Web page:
By John Krull
INDIANAPOLIS – A few years ago, I received an unwelcome surprise.
A medical check-up and blood test revealed that I had type 2 diabetes. The diagnosis meant I was at much, much greater risk for several other nasty health threats and ailments – heart attack, blindness, etc. – unless I managed to get it under control.
John Krull, publisher, TheStatehouseFile.com
I wasn’t alone in this, of course. More than 25 million other Americans have diabetes – most of them type 2 – and another 80 million are prediabetic, which means their blood sugar levels are high enough to pose risks to their health.
Like many of my fellow diabetics and prediabetics, I’ve been following the heath care debate in Congress attentively. I’ve always been fortunate enough to have health insurance, but I can imagine what things would be like for me if I didn’t.
For one thing, if I hadn’t had insurance, I probably wouldn’t have had the routine check that spotted the diabetes in the first place. If I hadn’t had that check, I might not be here. At the very least, I’d be in a lot worse shape than I am now.
That’s why I was intrigued when one of the conservative talking points in the ongoing debate over health care involved making a distinction between type 1 and type 2 diabetes.
Type 1 diabetes, the argument goes, should be covered because it’s something “people are born with.” Type 2, on the other hand, is “something you did to yourself.”
When I was diagnosed, I was middle-aged. I’d put on some weight, but not nearly as much as a lot of other people. My diet wasn’t the greatest, but it wasn’t atrocious. And I still could swim a couple miles or run five miles any time I chose.
That didn’t matter.
I still was diabetic.
When I was diagnosed, to resort to a cliché, I changed my lifestyle. I eliminated processed sugar from my diet and greatly curtailed the number of carbohydrates I consumed. I stepped up my exercise routine and made it a point never to go more than a couple of days without a workout. I shed weight, dropping more than 30 pounds.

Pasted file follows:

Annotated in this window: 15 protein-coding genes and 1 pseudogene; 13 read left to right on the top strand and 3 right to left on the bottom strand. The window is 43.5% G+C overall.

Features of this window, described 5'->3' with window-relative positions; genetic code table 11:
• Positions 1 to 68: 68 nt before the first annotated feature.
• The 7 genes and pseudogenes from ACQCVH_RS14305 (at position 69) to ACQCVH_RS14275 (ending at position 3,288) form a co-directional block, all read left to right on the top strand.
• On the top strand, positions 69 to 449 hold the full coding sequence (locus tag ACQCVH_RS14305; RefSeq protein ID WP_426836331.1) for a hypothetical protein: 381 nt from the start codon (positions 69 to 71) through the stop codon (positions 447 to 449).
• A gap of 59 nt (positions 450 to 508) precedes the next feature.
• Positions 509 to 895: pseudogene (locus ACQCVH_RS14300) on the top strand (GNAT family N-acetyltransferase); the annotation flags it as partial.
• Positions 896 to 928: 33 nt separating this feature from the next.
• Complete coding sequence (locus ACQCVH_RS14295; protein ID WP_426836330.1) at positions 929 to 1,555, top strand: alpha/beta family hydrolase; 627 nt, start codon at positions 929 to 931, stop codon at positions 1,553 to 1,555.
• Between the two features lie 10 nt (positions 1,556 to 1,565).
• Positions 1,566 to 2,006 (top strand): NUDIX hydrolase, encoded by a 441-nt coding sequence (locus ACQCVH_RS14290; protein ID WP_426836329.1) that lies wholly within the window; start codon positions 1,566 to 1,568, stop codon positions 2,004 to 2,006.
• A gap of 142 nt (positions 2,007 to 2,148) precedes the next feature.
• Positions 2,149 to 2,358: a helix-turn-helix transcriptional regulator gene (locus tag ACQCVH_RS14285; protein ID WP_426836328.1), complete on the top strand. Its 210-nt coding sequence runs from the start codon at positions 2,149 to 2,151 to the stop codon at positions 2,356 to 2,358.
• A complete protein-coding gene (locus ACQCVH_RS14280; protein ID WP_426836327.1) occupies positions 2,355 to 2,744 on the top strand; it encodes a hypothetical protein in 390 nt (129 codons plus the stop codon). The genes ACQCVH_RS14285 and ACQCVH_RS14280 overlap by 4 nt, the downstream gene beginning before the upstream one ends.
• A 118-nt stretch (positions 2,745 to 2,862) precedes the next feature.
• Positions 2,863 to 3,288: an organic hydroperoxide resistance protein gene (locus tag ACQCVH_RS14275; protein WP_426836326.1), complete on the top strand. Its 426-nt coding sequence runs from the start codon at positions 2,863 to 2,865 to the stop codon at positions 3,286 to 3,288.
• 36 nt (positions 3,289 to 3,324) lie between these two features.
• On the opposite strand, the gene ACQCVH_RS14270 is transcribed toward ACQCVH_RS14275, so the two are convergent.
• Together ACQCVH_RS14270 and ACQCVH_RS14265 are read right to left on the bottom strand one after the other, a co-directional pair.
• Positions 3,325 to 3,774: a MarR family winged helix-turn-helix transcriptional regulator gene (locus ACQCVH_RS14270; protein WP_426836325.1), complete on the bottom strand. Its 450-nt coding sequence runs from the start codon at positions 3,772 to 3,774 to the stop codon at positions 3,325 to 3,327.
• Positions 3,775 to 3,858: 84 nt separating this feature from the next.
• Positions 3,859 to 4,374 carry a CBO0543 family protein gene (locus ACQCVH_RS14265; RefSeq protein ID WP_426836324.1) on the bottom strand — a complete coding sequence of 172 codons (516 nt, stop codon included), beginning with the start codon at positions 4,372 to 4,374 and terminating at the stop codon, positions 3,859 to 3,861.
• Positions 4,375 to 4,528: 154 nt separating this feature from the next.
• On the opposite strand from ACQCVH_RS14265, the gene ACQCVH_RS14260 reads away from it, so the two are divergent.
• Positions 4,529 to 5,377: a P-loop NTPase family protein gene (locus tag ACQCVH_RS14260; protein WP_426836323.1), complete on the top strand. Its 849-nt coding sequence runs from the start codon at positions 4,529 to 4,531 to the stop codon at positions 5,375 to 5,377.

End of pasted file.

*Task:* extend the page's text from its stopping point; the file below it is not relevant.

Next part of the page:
All that effort brought my blood sugar numbers down, but not enough.
I still was diabetic.
Perhaps some of this I did do to myself. I did have a sugar habit when I was younger and I rarely found a potato chip I didn’t like.
But other members of my family also are diabetic, including ones who had better diets than mine. Perhaps that’s why my doctor had to console me after I’d spent months on a spartan diet, been working out 15 hours per week and weighed again what I did when I was a 30-year-old competitive triathlete – only to see my numbers still in the diabetic range.
“You may be battling genetics,” she said. “If so, that’s not a fight you can win.”
So, I made my peace with it.
I accepted the fact that diabetes and the needs to discipline my lifestyle and take appropriate medication are going to be part of my life until I die.
Again, I’m fortunate.
Because I’ve had some success in my professional life, I’ve had access to quality health care. For that reason, I could spot and meet a challenge to my health. Because I could, I’ve been able to watch my children grow up.
But, I’d like to think that, even if I hadn’t caught a few breaks along the way, people still would give a damn whether I lived or died.
Maybe that’s why I find the notion that some people “deserve” health care and others don’t so offensive.
That’s why most religions don’t base the admonition we should help others on merit, because precious few of us “deserve” kindness or help. There are times we just need kindness, need help.
There are conservative ways to improve health-care coverage. There also are progressive ways.
I care less about which path we choose to get to our destination than I do that we agree on that destination – that we agree that all our citizens should have access to quality health care.
That we agree to give a damn whether those around us live or die.
John Krull is director of Franklin College’s Pulliam School of Journalism, host of “No Limits” WFYI 90.1 Indianapolis and publisher of TheStatehouseFile.com, a news website powered by Franklin College journalism students.